The Existing Runbook

In the screenshot below is the graphical runbook we mentioned, Get-DiceThrow.

0 - GraphRunbook Design

Get-DiceThrow accepts as input two integer parameters, simulating the roll of two dice. It then identifies if one is greater than the other, or if they are both of the same value. Then, based on that, a message is displayed, describing the result.

When we’re looking at designing a graphical runbook via the SDK, it’s a good idea to first take a look at the structure of our existing one to get an insight of what it’s composed of. This helps later when development of the script starts.

To do this, the classes and properties that represent what we can see in Get-DiceThrow will be described.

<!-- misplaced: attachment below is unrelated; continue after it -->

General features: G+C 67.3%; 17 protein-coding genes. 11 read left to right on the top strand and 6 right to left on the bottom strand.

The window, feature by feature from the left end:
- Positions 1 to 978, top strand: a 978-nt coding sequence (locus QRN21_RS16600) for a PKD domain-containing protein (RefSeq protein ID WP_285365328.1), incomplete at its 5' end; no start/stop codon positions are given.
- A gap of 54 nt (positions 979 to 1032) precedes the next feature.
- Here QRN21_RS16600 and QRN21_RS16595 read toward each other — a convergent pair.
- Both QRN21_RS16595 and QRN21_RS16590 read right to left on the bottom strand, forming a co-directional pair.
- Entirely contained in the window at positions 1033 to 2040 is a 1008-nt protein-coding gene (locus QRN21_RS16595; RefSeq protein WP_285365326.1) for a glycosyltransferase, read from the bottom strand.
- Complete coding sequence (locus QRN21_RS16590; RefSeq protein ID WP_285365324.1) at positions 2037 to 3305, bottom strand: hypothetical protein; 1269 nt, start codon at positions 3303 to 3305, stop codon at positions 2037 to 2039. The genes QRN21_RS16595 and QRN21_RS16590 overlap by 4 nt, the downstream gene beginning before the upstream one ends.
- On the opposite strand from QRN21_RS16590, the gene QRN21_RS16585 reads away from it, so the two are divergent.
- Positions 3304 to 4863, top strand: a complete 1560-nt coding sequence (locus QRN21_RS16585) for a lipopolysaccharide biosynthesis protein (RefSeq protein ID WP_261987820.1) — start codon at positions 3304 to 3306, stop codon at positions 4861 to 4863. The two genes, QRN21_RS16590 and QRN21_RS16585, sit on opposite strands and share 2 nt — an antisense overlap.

Runbook Elements


A runbook, or more specifically a graphical runbook, is repesented by an instance of the the GraphRunbook class. This describes the runbook in its entirety, and consists of the properties Activities, Links, and Parameters. This last one refers to the runbook’s input an output parmeters (see below).

1 - GraphRunbook

Runbook Input and Output Parameters

Input and output parameters are defined by creating an one or more instances of a Parameter class and setting the Paramters property of the Runbook class.


The attributes for the name of the parameter, the parameters type, and whether it is mandatory or not are represented in the Parameter class by the properties of Name, Type, and Optional.

2 - Input and Output

Name, Type, and Optional


Workflow script activities are represented by the WorkflowScriptActivity class. From the image below (anti-clockwise from Label) , the associated properties are Name, Description, CheckPointAfter, and Process.

3 - WorkFlow Script